I very much enjoyed reading the comment that America Jones posted in response to "Innovation and Regulation." For some reason I found myself free-associating on the title of the collected nonfiction by Joan Didion that was published in 2006, We Tell Ourselves Stories in Order to Live; and from there I free-associated to a reading that Roy Blount Jr. had given from his book Be Sweet at the Stanford University Bookstore, which included the sentence, "When I was a child, one definition of 'telling a story' was lying." Is this how we live then, telling each other (and ourselves) stories, whether in the high council of the World Economic Forum, on our video screens, or at the bedside of our children before they go to sleep; and, if it is how we live, why do we live that way? Accepting the truth of the proposition, the explanation may lie in that "culture of fear" that emerged towards the end of the "Innovation and Regulation" post: We tell ourselves stories to keep fear at bay. This is blatantly evident in the news reports we are currently watching, filled with "experts making up stories" about our dire economic straits; but we also saw it in the reports leading up to the convening of the World Economic Forum. When we talk about innovation, we are doing little more than making up a story, just like those experts making up stories for those to whom, as America Jones put it, "the stock market represents a comfortable retirement rather than a fancy roulette wheel."
Blount was, of course, milking the humor out of a single interpretation of the phrase, "telling a story;" but then that's his job. Perhaps a more accurate (if long-winded) way of putting it is that we tell ourselves stories to convince ourselves of propositions without bothering over whether or not they are true. Consider, for example, this Associated Press report on the address Randall Stephenson, CEO of AT&T, gave in Davos in light of those "stories" about "collaborative initiatives," which were supposed to be a key theme:
AT&T Inc. is still evaluating whether to examine traffic on its Internet lines to stop illegal sharing of copyright material, its chief executive said Wednesday.
CEO Randall Stephenson told a conference at the World Economic Forum that the company is looking at monitoring peer-to-peer file-sharing networks, one of the largest drivers of online traffic but also a common way to illegally exchange copyright files.
"It's like being in a store and watching someone steal a DVD. Do you act?" Stephenson asked.
AT&T has talked about such plans since last summer. They represent a break with the current practice of U.S. Internet service providers, who are shielded by law from liability if their subscribers trade copyright files like movies.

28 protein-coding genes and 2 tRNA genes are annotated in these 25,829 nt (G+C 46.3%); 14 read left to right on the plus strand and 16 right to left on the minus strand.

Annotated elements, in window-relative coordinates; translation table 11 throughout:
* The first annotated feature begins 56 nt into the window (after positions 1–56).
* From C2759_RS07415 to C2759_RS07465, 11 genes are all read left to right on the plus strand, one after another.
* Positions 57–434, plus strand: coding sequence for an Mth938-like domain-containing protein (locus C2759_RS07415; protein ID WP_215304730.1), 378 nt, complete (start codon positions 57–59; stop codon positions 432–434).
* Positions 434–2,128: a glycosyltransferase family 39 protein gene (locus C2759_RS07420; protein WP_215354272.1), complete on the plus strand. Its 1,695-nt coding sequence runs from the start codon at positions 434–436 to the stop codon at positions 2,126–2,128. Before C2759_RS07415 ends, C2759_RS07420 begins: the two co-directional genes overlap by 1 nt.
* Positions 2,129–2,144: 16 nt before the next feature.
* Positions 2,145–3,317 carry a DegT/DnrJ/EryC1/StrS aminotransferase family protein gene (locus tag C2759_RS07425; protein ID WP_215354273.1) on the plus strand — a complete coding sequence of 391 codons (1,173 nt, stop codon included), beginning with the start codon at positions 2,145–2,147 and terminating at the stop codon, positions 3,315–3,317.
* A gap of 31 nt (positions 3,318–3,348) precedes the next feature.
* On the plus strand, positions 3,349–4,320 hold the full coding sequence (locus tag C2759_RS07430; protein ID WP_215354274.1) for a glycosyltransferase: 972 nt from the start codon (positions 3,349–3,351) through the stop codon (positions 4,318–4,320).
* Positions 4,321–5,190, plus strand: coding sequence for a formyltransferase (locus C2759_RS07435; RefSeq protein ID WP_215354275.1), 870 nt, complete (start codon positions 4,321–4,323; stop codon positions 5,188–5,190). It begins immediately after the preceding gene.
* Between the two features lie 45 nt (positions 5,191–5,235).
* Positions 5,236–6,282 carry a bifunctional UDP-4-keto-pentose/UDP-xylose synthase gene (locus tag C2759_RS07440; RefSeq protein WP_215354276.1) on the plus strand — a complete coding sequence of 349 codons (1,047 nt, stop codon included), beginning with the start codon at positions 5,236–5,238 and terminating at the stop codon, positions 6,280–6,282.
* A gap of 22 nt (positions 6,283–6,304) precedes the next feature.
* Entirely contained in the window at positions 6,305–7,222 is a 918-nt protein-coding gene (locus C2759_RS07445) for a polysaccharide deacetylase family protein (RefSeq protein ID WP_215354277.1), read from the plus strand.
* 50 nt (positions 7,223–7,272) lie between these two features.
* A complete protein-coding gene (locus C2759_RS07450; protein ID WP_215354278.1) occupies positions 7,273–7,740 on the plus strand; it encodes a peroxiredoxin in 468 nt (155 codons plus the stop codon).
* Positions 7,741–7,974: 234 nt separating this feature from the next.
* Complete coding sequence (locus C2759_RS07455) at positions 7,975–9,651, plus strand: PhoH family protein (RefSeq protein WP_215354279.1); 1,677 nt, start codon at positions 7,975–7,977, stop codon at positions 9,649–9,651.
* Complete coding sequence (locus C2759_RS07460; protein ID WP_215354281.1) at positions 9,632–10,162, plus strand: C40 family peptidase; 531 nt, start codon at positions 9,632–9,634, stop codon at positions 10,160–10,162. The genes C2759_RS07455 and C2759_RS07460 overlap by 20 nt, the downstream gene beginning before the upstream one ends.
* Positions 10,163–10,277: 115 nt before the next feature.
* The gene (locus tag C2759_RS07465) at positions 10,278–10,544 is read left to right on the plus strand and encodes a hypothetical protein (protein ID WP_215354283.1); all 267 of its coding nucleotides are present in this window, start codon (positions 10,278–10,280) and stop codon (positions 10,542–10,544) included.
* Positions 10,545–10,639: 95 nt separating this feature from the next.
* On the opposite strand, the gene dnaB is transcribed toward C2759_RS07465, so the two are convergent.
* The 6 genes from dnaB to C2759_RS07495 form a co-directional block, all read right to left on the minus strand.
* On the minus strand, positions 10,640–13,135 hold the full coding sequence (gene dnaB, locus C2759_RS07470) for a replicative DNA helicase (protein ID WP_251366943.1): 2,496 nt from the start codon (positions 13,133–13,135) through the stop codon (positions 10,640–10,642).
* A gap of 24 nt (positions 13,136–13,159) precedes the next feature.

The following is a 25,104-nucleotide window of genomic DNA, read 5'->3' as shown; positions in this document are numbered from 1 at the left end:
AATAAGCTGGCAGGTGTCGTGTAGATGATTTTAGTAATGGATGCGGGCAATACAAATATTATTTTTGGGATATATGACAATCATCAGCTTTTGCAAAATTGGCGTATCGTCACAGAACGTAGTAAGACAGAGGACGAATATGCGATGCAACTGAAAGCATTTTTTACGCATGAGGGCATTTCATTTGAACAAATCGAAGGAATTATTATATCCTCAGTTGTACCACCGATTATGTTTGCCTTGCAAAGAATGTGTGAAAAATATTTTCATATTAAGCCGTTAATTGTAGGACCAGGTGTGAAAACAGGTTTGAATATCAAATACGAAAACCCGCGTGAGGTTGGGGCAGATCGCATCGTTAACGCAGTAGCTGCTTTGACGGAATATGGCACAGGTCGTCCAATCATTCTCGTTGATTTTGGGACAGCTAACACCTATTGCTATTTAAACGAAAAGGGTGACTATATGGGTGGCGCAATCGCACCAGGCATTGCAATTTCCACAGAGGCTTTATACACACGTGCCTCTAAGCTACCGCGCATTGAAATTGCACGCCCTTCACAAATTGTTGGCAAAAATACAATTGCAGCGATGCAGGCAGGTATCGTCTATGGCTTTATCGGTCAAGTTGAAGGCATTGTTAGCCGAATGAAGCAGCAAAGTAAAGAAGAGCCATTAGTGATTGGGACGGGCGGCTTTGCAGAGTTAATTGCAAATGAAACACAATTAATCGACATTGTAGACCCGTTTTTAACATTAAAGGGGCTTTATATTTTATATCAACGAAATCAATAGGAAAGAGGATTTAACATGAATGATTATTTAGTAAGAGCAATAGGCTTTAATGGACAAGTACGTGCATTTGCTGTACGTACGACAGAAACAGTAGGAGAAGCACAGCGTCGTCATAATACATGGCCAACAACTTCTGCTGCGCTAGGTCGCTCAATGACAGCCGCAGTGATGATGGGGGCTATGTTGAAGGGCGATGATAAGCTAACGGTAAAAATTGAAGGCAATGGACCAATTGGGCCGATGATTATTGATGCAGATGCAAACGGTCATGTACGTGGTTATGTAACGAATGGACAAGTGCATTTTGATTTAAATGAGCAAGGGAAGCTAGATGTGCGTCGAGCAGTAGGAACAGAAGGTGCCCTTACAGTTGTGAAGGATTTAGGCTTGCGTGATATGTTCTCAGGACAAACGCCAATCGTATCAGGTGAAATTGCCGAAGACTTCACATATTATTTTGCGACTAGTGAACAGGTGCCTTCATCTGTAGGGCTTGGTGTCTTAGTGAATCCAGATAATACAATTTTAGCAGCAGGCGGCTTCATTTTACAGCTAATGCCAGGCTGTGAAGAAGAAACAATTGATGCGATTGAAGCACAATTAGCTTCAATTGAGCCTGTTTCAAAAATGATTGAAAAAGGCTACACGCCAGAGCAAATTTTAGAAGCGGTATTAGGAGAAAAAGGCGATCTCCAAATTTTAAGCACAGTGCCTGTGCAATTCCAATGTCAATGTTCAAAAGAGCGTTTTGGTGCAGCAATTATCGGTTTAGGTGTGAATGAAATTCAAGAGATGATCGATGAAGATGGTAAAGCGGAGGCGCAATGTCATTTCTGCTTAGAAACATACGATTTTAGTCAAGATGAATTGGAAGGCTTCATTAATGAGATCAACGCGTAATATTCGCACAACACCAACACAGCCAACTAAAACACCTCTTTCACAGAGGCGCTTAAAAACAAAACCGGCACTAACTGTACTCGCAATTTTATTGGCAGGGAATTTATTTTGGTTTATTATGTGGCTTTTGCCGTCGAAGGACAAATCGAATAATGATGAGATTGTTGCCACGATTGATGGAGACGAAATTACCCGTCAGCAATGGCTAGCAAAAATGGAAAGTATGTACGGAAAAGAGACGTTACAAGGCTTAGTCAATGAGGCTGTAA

If ever there were a need for a "collaborative initiative," it would be to address the problem that the Internet has rendered the traditional concept of copyright obsolete; yet here is a key "player" in the global economy telling his fellow conferees that he is gathering the wagons in a circle and getting out the rifles. He wants to believe that the aforementioned "traditional concept of copyright" is still alive and well and that the Internet is nothing more than an attack on salt-of-the-earth pioneers straight out of a John Wayne movie; and, dammit, there he is telling a story to convince himself (and everyone else).
This is what CEOs do. They do it on an annual basis at shareholders' meetings. They do it when analysts come to prepare their reports that brokers will then pay good money to read (so that they can then tell those of us with retirement portfolios stories based on what they have read). Some of them even do it when testifying before Congressional committees.
This takes us back to the fear factor. As I have suggested, the stories we tell are desired truths, regardless of whether or not they are actual truths; and we have to tell them when we are afraid to face those actual truths. We tell stories about terrorists because the thought that our own culture may be giving offense to others is too horrible to contemplate. We tell stories about expected value because we are afraid to formulate a worst-case scenario around what happens when our best-laid investment plans go south. We even tell stories about risk to convince ourselves that preparing worst-case scenarios is a waste of time; and, on top of that, we tell stories about government safety nets, just in case the stories about risk go south.
My favorite line from William Shakespeare's The Tempest is delivered by Caliban:
You taught me language; and my profit on’t is, I know how to curse. The red plague rid you for learning me your language!
Caliban almost got it right. By learning language, we know how to tell stories. Through telling stories we need neither to cringe from our fears nor to curse them. We simply cover them over with those desired truths, at least for as long as others are willing to listen to and accept our stories; but, every now and then, that dreaded "sense of reality" intrudes on the day-to-day stories we hear and tell. Then our bubbles burst and we are reduced to a blather of cringing and cursing over a mess that surrounds us, when we should be collecting our thoughts (whatever may be left of them) to start deliberating on how to get out of that mess!